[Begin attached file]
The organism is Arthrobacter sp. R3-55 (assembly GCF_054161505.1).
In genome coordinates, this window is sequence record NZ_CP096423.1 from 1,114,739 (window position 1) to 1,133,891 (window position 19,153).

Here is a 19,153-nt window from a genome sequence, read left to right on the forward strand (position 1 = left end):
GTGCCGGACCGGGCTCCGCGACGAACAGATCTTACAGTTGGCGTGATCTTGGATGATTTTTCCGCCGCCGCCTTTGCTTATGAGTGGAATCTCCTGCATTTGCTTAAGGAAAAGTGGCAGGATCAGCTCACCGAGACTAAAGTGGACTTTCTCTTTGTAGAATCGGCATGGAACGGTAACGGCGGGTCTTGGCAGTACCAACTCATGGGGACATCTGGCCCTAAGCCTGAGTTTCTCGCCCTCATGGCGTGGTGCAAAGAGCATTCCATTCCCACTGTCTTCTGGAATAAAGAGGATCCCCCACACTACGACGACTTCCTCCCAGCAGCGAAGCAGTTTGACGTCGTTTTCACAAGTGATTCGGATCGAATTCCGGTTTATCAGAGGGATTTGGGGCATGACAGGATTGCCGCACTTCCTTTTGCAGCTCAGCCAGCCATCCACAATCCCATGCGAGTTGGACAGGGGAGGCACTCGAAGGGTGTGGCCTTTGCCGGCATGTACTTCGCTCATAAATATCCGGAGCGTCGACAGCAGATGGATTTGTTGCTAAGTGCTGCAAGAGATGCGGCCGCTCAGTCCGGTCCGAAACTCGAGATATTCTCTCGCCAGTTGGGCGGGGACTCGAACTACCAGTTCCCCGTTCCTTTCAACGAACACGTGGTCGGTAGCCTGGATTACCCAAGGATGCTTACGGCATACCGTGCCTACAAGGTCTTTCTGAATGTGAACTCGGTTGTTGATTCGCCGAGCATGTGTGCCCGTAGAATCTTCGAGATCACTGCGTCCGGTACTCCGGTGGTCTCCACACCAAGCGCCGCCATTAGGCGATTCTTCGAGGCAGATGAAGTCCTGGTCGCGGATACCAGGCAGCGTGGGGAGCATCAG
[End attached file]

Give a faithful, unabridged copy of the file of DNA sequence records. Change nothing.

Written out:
The organism is Arthrobacter sp. R3-55 (assembly GCF_054161505.1).
In genome coordinates, this window is sequence record NZ_CP096423.1 from 1,114,739 (window position 1) to 1,133,891 (window position 19,153).

Here is a 19,153-nt window from a genome sequence, read left to right on the forward strand (position 1 = left end):
GTGCCGGACCGGGCTCCGCGACGAACAGATCTTACAGTTGGCGTGATCTTGGATGATTTTTCCGCCGCCGCCTTTGCTTATGAGTGGAATCTCCTGCATTTGCTTAAGGAAAAGTGGCAGGATCAGCTCACCGAGACTAAAGTGGACTTTCTCTTTGTAGAATCGGCATGGAACGGTAACGGCGGGTCTTGGCAGTACCAACTCATGGGGACATCTGGCCCTAAGCCTGAGTTTCTCGCCCTCATGGCGTGGTGCAAAGAGCATTCCATTCCCACTGTCTTCTGGAATAAAGAGGATCCCCCACACTACGACGACTTCCTCCCAGCAGCGAAGCAGTTTGACGTCGTTTTCACAAGTGATTCGGATCGAATTCCGGTTTATCAGAGGGATTTGGGGCATGACAGGATTGCCGCACTTCCTTTTGCAGCTCAGCCAGCCATCCACAATCCCATGCGAGTTGGACAGGGGAGGCACTCGAAGGGTGTGGCCTTTGCCGGCATGTACTTCGCTCATAAATATCCGGAGCGTCGACAGCAGATGGATTTGTTGCTAAGTGCTGCAAGAGATGCGGCCGCTCAGTCCGGTCCGAAACTCGAGATATTCTCTCGCCAGTTGGGCGGGGACTCGAACTACCAGTTCCCCGTTCCTTTCAACGAACACGTGGTCGGTAGCCTGGATTACCCAAGGATGCTTACGGCATACCGTGCCTACAAGGTCTTTCTGAATGTGAACTCGGTTGTTGATTCGCCGAGCATGTGTGCCCGTAGAATCTTCGAGATCACTGCGTCCGGTACTCCGGTGGTCTCCACACCAAGCGCCGCCATTAGGCGATTCTTCGAGGCAGATGAAGTCCTGGTCGCGGATACCAGGCAGCGTGGGGAGCATCAG